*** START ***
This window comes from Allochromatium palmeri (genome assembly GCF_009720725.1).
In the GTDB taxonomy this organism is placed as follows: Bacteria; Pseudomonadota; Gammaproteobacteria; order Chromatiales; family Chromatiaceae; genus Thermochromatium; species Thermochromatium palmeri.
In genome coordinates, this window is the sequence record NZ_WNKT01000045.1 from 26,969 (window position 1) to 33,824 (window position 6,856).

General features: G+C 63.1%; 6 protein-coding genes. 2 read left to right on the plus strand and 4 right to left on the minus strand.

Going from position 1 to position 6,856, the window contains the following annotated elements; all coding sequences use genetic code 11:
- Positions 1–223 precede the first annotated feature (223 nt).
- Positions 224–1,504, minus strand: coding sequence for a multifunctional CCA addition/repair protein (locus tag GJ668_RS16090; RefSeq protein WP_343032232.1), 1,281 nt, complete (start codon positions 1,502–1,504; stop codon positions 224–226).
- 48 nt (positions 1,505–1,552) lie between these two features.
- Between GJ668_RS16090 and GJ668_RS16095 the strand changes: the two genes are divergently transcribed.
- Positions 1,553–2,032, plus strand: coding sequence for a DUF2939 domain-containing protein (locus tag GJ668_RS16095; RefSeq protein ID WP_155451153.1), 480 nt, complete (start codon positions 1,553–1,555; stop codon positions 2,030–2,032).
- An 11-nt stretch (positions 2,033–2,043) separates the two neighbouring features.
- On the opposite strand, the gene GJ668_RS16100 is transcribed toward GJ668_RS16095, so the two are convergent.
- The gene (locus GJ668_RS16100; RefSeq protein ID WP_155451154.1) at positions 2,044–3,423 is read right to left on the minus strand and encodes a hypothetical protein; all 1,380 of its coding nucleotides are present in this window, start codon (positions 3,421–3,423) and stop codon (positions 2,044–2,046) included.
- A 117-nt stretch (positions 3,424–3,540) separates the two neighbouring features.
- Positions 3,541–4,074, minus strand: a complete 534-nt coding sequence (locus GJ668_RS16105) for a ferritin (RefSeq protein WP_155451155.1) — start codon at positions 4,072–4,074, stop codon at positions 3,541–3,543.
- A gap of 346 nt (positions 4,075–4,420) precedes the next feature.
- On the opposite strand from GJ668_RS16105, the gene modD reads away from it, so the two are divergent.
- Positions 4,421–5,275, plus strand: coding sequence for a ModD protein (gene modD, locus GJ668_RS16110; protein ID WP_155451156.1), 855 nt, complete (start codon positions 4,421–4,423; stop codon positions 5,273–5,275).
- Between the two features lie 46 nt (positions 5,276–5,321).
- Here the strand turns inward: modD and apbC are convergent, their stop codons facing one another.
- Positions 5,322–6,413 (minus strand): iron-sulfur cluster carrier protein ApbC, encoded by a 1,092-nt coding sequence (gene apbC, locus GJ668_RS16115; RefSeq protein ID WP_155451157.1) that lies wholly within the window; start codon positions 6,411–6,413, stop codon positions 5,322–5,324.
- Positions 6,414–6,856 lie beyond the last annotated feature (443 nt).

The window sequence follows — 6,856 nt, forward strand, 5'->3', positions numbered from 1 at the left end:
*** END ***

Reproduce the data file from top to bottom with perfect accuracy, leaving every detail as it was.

This window comes from Allochromatium palmeri (genome assembly GCF_009720725.1).
In the GTDB taxonomy this organism is placed as follows: Bacteria; Pseudomonadota; Gammaproteobacteria; order Chromatiales; family Chromatiaceae; genus Thermochromatium; species Thermochromatium palmeri.
In genome coordinates, this window is the sequence record NZ_WNKT01000045.1 from 26,969 (window position 1) to 33,824 (window position 6,856).

General features: G+C 63.1%; 6 protein-coding genes. 2 read left to right on the plus strand and 4 right to left on the minus strand.

Going from position 1 to position 6,856, the window contains the following annotated elements; all coding sequences use genetic code 11:
- Positions 1–223 precede the first annotated feature (223 nt).
- Positions 224–1,504, minus strand: coding sequence for a multifunctional CCA addition/repair protein (locus tag GJ668_RS16090; RefSeq protein WP_343032232.1), 1,281 nt, complete (start codon positions 1,502–1,504; stop codon positions 224–226).
- 48 nt (positions 1,505–1,552) lie between these two features.
- Between GJ668_RS16090 and GJ668_RS16095 the strand changes: the two genes are divergently transcribed.
- Positions 1,553–2,032, plus strand: coding sequence for a DUF2939 domain-containing protein (locus tag GJ668_RS16095; RefSeq protein ID WP_155451153.1), 480 nt, complete (start codon positions 1,553–1,555; stop codon positions 2,030–2,032).
- An 11-nt stretch (positions 2,033–2,043) separates the two neighbouring features.
- On the opposite strand, the gene GJ668_RS16100 is transcribed toward GJ668_RS16095, so the two are convergent.
- The gene (locus GJ668_RS16100; RefSeq protein ID WP_155451154.1) at positions 2,044–3,423 is read right to left on the minus strand and encodes a hypothetical protein; all 1,380 of its coding nucleotides are present in this window, start codon (positions 3,421–3,423) and stop codon (positions 2,044–2,046) included.
- A 117-nt stretch (positions 3,424–3,540) separates the two neighbouring features.
- Positions 3,541–4,074, minus strand: a complete 534-nt coding sequence (locus GJ668_RS16105) for a ferritin (RefSeq protein WP_155451155.1) — start codon at positions 4,072–4,074, stop codon at positions 3,541–3,543.
- A gap of 346 nt (positions 4,075–4,420) precedes the next feature.
- On the opposite strand from GJ668_RS16105, the gene modD reads away from it, so the two are divergent.
- Positions 4,421–5,275, plus strand: coding sequence for a ModD protein (gene modD, locus GJ668_RS16110; protein ID WP_155451156.1), 855 nt, complete (start codon positions 4,421–4,423; stop codon positions 5,273–5,275).
- Between the two features lie 46 nt (positions 5,276–5,321).
- Here the strand turns inward: modD and apbC are convergent, their stop codons facing one another.
- Positions 5,322–6,413 (minus strand): iron-sulfur cluster carrier protein ApbC, encoded by a 1,092-nt coding sequence (gene apbC, locus GJ668_RS16115; RefSeq protein ID WP_155451157.1) that lies wholly within the window; start codon positions 6,411–6,413, stop codon positions 5,322–5,324.
- Positions 6,414–6,856 lie beyond the last annotated feature (443 nt).

The window sequence follows — 6,856 nt, forward strand, 5'->3', positions numbered from 1 at the left end: